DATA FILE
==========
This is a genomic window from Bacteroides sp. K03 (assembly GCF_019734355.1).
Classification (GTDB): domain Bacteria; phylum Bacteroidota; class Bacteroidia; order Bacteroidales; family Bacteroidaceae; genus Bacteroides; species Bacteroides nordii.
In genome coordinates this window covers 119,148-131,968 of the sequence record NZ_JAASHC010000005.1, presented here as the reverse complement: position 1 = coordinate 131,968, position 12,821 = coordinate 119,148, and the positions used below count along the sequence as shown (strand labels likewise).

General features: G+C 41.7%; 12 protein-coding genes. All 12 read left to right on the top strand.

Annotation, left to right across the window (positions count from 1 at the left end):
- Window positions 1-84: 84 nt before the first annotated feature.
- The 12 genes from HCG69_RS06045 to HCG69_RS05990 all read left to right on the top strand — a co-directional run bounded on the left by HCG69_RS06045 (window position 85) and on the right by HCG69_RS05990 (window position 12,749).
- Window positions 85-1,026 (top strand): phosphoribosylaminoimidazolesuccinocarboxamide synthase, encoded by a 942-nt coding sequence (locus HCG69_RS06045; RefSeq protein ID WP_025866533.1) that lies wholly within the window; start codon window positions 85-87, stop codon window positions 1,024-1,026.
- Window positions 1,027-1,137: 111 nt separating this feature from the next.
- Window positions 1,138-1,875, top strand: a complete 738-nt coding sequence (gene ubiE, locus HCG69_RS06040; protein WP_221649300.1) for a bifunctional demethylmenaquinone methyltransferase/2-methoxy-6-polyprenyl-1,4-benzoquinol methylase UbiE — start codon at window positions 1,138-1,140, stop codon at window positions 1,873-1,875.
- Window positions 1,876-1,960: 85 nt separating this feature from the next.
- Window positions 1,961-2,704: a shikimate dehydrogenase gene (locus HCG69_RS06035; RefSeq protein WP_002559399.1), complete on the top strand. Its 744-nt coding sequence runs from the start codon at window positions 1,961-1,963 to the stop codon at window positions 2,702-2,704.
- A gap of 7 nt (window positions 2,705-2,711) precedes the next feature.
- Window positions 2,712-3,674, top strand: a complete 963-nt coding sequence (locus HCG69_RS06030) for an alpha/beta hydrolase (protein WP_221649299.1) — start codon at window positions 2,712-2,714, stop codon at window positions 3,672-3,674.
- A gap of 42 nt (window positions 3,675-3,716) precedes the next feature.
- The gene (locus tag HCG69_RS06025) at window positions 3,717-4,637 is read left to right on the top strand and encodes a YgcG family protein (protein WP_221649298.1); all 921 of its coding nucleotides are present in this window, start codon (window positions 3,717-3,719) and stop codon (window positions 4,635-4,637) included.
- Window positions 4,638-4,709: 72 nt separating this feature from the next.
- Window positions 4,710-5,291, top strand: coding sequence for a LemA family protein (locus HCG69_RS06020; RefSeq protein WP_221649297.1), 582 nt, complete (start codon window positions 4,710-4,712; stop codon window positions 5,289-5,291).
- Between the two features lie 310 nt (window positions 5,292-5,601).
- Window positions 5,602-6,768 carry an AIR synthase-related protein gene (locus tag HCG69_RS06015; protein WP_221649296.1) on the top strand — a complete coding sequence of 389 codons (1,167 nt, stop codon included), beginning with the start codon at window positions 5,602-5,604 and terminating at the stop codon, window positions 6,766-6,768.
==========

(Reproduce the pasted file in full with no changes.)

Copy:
This is a genomic window from Bacteroides sp. K03 (assembly GCF_019734355.1).
Classification (GTDB): domain Bacteria; phylum Bacteroidota; class Bacteroidia; order Bacteroidales; family Bacteroidaceae; genus Bacteroides; species Bacteroides nordii.
In genome coordinates this window covers 119,148-131,968 of the sequence record NZ_JAASHC010000005.1, presented here as the reverse complement: position 1 = coordinate 131,968, position 12,821 = coordinate 119,148, and the positions used below count along the sequence as shown (strand labels likewise).

General features: G+C 41.7%; 12 protein-coding genes. All 12 read left to right on the top strand.

Annotation, left to right across the window (positions count from 1 at the left end):
- Window positions 1-84: 84 nt before the first annotated feature.
- The 12 genes from HCG69_RS06045 to HCG69_RS05990 all read left to right on the top strand — a co-directional run bounded on the left by HCG69_RS06045 (window position 85) and on the right by HCG69_RS05990 (window position 12,749).
- Window positions 85-1,026 (top strand): phosphoribosylaminoimidazolesuccinocarboxamide synthase, encoded by a 942-nt coding sequence (locus HCG69_RS06045; RefSeq protein ID WP_025866533.1) that lies wholly within the window; start codon window positions 85-87, stop codon window positions 1,024-1,026.
- Window positions 1,027-1,137: 111 nt separating this feature from the next.
- Window positions 1,138-1,875, top strand: a complete 738-nt coding sequence (gene ubiE, locus HCG69_RS06040; protein WP_221649300.1) for a bifunctional demethylmenaquinone methyltransferase/2-methoxy-6-polyprenyl-1,4-benzoquinol methylase UbiE — start codon at window positions 1,138-1,140, stop codon at window positions 1,873-1,875.
- Window positions 1,876-1,960: 85 nt separating this feature from the next.
- Window positions 1,961-2,704: a shikimate dehydrogenase gene (locus HCG69_RS06035; RefSeq protein WP_002559399.1), complete on the top strand. Its 744-nt coding sequence runs from the start codon at window positions 1,961-1,963 to the stop codon at window positions 2,702-2,704.
- A gap of 7 nt (window positions 2,705-2,711) precedes the next feature.
- Window positions 2,712-3,674, top strand: a complete 963-nt coding sequence (locus HCG69_RS06030) for an alpha/beta hydrolase (protein WP_221649299.1) — start codon at window positions 2,712-2,714, stop codon at window positions 3,672-3,674.
- A gap of 42 nt (window positions 3,675-3,716) precedes the next feature.
- The gene (locus tag HCG69_RS06025) at window positions 3,717-4,637 is read left to right on the top strand and encodes a YgcG family protein (protein WP_221649298.1); all 921 of its coding nucleotides are present in this window, start codon (window positions 3,717-3,719) and stop codon (window positions 4,635-4,637) included.
- Window positions 4,638-4,709: 72 nt separating this feature from the next.
- Window positions 4,710-5,291, top strand: coding sequence for a LemA family protein (locus HCG69_RS06020; RefSeq protein WP_221649297.1), 582 nt, complete (start codon window positions 4,710-4,712; stop codon window positions 5,289-5,291).
- Between the two features lie 310 nt (window positions 5,292-5,601).
- Window positions 5,602-6,768 carry an AIR synthase-related protein gene (locus tag HCG69_RS06015; protein WP_221649296.1) on the top strand — a complete coding sequence of 389 codons (1,167 nt, stop codon included), beginning with the start codon at window positions 5,602-5,604 and terminating at the stop codon, window positions 6,766-6,768.